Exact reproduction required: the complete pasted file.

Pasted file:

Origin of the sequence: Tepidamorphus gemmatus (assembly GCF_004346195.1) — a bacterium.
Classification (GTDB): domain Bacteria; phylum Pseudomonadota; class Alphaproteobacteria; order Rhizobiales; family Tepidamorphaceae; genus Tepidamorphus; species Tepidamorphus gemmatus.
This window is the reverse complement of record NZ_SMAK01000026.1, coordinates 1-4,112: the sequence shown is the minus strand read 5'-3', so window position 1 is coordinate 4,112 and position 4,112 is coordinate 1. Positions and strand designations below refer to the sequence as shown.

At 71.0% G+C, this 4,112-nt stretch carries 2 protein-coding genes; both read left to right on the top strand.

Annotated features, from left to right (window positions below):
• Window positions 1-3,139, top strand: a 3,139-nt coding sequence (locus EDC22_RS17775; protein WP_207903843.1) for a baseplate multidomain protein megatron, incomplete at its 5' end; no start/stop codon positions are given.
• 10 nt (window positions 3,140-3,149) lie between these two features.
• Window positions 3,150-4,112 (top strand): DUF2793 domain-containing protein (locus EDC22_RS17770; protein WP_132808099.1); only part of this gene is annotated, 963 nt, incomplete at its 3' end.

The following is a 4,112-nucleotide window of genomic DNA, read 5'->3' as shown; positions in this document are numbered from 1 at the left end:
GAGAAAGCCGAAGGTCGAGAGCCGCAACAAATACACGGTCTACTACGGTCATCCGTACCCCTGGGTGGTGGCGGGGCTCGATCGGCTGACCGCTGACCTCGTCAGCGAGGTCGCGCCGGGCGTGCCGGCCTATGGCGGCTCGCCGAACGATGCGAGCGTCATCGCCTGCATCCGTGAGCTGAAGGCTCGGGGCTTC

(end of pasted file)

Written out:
Origin of the sequence: Tepidamorphus gemmatus (assembly GCF_004346195.1) — a bacterium.
Classification (GTDB): domain Bacteria; phylum Pseudomonadota; class Alphaproteobacteria; order Rhizobiales; family Tepidamorphaceae; genus Tepidamorphus; species Tepidamorphus gemmatus.
This window is the reverse complement of record NZ_SMAK01000026.1, coordinates 1-4,112: the sequence shown is the minus strand read 5'-3', so window position 1 is coordinate 4,112 and position 4,112 is coordinate 1. Positions and strand designations below refer to the sequence as shown.

At 71.0% G+C, this 4,112-nt stretch carries 2 protein-coding genes; both read left to right on the top strand.

Annotated features, from left to right (window positions below):
• Window positions 1-3,139, top strand: a 3,139-nt coding sequence (locus EDC22_RS17775; protein WP_207903843.1) for a baseplate multidomain protein megatron, incomplete at its 5' end; no start/stop codon positions are given.
• 10 nt (window positions 3,140-3,149) lie between these two features.
• Window positions 3,150-4,112 (top strand): DUF2793 domain-containing protein (locus EDC22_RS17770; protein WP_132808099.1); only part of this gene is annotated, 963 nt, incomplete at its 3' end.

The following is a 4,112-nucleotide window of genomic DNA, read 5'->3' as shown; positions in this document are numbered from 1 at the left end:
GAGAAAGCCGAAGGTCGAGAGCCGCAACAAATACACGGTCTACTACGGTCATCCGTACCCCTGGGTGGTGGCGGGGCTCGATCGGCTGACCGCTGACCTCGTCAGCGAGGTCGCGCCGGGCGTGCCGGCCTATGGCGGCTCGCCGAACGATGCGAGCGTCATCGCCTGCATCCGTGAGCTGAAGGCTCGGGGCTTC